Opinion | The Military’s Extremism Problem Is Our Problem

There is no doubt that there are far-right extremists among the military community: Service members and veterans have been arrested in connection with violent plots, including a plan by a Coast Guard lieutenant to attack prominent Democratic Party officials and a plot by two Marine Corps veterans to kidnap the governor of Michigan. Wade Michael Page, an Army veteran, killed six people at a Sikh temple in 2012.

This issue has been much in the news since Jan. 6. Coverage has focused on the military connections of those involved in the attack on the Capitol, often implying they represented anti-democratic tendencies among our military or that military training made these individuals especially dangerous.

There is reason for concern: Roughly 14 percent of the people arrested and charged for participating in the attack had some association with the military or law enforcement, according to reporting by NPR. Most of them were veterans. Veterans also seem to be a significant portion of those charged with conspiracy for planning the attacks.

In response, Secretary of Defense Lloyd Austin mandated that commanders force-wide spend a day holding discussions among their units on extremism. Soldiers assigned to protect the Capitol during the inauguration were vetted for extremist views. And the military services are renewing efforts to prevent recruitment of extremists and to stop radicalization among the ranks. These are meaningful actions that warrant recognition. (The views expressed here are those of the authors and not those of the Army, Department of Defense or the United States Military Academy.)

But the truth is that once one considers the insurrectionists’ overwhelmingly male composition, the share of veterans among those arrested over involvement in the Capitol attack does not significantly confound historical averages. Analysts are even unsure whether veterans were disproportionately present at the event or merely more visible during “its most aggressive actions.”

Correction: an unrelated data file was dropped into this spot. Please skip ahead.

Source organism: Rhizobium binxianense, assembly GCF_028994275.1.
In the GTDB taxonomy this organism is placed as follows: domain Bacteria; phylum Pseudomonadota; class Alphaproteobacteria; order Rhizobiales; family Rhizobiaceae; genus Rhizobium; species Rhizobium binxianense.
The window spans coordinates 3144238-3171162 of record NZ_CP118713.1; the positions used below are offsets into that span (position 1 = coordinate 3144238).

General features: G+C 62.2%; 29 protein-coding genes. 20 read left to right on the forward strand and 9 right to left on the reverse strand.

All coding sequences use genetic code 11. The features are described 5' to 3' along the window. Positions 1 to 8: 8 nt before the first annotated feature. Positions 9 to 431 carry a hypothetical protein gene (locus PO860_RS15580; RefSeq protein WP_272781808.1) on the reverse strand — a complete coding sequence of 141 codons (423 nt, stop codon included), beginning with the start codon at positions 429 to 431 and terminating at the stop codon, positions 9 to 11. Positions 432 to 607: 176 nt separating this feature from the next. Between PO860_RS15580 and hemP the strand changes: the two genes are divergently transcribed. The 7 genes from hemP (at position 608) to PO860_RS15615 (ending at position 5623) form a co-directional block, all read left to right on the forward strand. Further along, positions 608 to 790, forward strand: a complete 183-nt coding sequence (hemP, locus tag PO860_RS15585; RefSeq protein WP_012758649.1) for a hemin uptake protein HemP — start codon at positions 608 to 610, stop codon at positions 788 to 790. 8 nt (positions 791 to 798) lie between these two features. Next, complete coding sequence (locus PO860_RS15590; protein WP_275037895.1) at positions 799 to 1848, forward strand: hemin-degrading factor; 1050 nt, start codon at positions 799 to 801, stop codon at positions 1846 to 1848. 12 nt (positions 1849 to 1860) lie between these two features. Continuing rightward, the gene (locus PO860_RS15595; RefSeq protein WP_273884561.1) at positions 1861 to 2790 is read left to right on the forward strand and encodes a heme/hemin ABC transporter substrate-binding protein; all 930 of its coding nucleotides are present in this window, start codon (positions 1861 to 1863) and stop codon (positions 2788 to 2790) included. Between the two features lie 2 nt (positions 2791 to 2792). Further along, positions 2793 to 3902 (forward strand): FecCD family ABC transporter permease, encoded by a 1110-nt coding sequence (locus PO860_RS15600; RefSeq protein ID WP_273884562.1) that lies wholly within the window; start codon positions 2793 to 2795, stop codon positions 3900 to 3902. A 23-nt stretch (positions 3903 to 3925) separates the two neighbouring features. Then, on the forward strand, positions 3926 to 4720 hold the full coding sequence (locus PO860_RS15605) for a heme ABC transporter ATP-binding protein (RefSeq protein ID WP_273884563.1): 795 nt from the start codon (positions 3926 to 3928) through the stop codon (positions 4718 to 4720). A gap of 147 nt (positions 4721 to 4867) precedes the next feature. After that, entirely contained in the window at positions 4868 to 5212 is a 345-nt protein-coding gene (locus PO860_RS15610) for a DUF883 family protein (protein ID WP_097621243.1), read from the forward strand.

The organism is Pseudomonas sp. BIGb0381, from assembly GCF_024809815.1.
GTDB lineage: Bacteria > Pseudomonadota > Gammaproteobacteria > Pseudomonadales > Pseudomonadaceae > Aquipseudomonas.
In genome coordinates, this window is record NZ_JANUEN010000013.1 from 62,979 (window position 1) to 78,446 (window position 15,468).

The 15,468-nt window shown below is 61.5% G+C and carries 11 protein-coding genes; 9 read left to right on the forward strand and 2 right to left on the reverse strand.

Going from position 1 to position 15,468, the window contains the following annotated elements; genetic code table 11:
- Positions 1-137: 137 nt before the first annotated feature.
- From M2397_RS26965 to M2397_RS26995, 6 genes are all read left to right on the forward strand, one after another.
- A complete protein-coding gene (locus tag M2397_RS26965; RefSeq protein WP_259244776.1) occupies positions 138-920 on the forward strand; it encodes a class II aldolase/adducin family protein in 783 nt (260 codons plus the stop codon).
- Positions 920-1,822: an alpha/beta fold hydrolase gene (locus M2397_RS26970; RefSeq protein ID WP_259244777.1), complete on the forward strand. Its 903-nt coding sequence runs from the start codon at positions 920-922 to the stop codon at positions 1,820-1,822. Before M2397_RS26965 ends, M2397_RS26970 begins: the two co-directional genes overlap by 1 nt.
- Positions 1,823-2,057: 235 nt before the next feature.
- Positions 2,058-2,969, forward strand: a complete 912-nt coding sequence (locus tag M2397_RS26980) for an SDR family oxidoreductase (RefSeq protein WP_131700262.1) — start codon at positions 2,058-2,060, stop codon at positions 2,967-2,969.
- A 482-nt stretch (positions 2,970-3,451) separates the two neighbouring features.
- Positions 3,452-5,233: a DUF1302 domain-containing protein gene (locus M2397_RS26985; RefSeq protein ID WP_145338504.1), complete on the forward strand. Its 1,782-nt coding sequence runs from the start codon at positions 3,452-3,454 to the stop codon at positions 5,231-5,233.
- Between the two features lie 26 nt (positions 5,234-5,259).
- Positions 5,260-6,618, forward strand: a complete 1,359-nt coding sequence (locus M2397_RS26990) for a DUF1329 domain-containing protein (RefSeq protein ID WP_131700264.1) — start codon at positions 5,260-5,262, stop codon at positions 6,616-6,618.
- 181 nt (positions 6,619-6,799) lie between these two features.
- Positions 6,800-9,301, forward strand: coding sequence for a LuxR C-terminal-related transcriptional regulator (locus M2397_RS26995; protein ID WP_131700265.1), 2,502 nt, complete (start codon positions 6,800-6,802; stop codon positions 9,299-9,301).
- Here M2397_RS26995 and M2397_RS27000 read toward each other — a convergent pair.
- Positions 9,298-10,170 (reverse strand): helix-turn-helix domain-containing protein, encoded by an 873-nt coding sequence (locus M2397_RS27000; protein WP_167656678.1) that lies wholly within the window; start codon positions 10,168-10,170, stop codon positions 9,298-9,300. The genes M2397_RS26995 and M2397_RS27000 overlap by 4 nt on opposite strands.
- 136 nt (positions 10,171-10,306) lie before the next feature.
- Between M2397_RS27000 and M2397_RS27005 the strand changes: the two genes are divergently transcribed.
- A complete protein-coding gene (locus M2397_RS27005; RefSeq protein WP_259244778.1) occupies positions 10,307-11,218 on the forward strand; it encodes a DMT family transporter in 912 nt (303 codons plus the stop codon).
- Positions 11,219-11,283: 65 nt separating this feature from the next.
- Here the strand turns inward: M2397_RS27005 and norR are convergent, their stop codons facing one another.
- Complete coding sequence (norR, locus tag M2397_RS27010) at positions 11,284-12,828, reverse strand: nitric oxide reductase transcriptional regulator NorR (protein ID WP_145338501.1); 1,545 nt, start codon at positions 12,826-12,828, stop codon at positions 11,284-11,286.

The University of Maryland’s Profiles of Individual Radicalization in the United States data set has found that of far-right extremists for whom military background information was available, 23 percent were veterans or were actively serving — roughly in line with the proportion of American men with a military background. Meanwhile, we don’t actually know the extent to which extremism is present in the active force. The lack of open-source military records or membership rolls of white nationalist groups make analysis of active-duty extremism difficult.

But focusing on statistical proportions misses the more important issues: No number of veterans involved in violence against their own government would be acceptable. Moreover, the attention to percentages draws focus from more subtle but equally troubling aspects of the problem of extremism among veterans and the military.

Many analysts have expressed concern that recruiting veterans can make extremist groups more dangerous by bringing in tactical knowledge or expertise. This certainly is a supply line that should be cut off. But the tactical proficiency on display at the Capitol on Jan. 6 was neither particularly impressive nor available exclusively from military training.